We finally camp at a pleasant spot with panoramic views of the Gibson Desert. We are addicted to parking up with an expansive view! Camp Loc: 25.600868S 125.456813E There was no need to get off the track as there are several running parallel to each other in an attempt to avoid the worst of the corrugations - and you are unlikely to be disturbed by the passing traffic! We enjoyed our drinks as we watched some thunderstorms building up to the north.
Tomorrow (Sat) we will have a lay day if we can find a nice camp site as there is no point in pulling into the aboriginal community of Warburton for fuel on a Sunday.
Saturday 15th May 2010 – Heading to the Heather Highway
Another casual start as it is markedly cooler this morning. We continue our journey of ‘bump and grind’ along the corrugations and wash-outs. Just about maintaining our average of 15 kph mostly in 2nd gear.
We stop and look at the cairn on Notabilis Hill (25.6419S 125.5508E). They are big on cairns in this part of the world. A bit further down the track is a bore and hand pump and we stop and fill the tanks in the van and do the laundry. We always fill up when we have the opportunity in this sort of country.
We enjoy a late lunch at another of the trees blazed by Len Beadell in 1958 (this would also be a pleasant campsite) during the construction of this track and decide to potter on rather than stay at the nearby bore and hand pump which had a bit of litter around the area. There is a rock hole around Mt Samuel just east of the turn-off onto the Heather Highway that may be a possible camp site.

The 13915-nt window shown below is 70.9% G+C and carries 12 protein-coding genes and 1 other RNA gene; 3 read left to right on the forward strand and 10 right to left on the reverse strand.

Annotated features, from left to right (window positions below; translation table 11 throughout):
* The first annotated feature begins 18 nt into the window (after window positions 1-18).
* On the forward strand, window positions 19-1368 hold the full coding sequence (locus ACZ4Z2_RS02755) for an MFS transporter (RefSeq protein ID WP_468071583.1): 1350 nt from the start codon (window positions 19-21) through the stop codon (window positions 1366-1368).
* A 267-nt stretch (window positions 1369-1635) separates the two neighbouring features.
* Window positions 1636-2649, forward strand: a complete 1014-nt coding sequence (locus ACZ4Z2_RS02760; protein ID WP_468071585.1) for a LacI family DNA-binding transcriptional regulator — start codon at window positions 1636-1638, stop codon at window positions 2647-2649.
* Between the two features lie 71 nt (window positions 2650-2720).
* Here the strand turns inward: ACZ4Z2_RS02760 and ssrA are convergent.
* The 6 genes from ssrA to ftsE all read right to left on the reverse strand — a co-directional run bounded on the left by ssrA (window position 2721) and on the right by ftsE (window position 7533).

We are now at the junction of the Gunbarrel and the Heather Highway having reached the end of the run from Carnegie Station. a distance of only 362k in the last five days. We travelled every day except for our ‘rest day’ at the lovely Mt Everard. We find a flat area a couple of kilometers east of the junction and park up (Loc: 25.7563S & 125.8948E) This section of the Gunbarrel from here on to Warburton is definitely not passable with a caravan – not even a Bushtracker!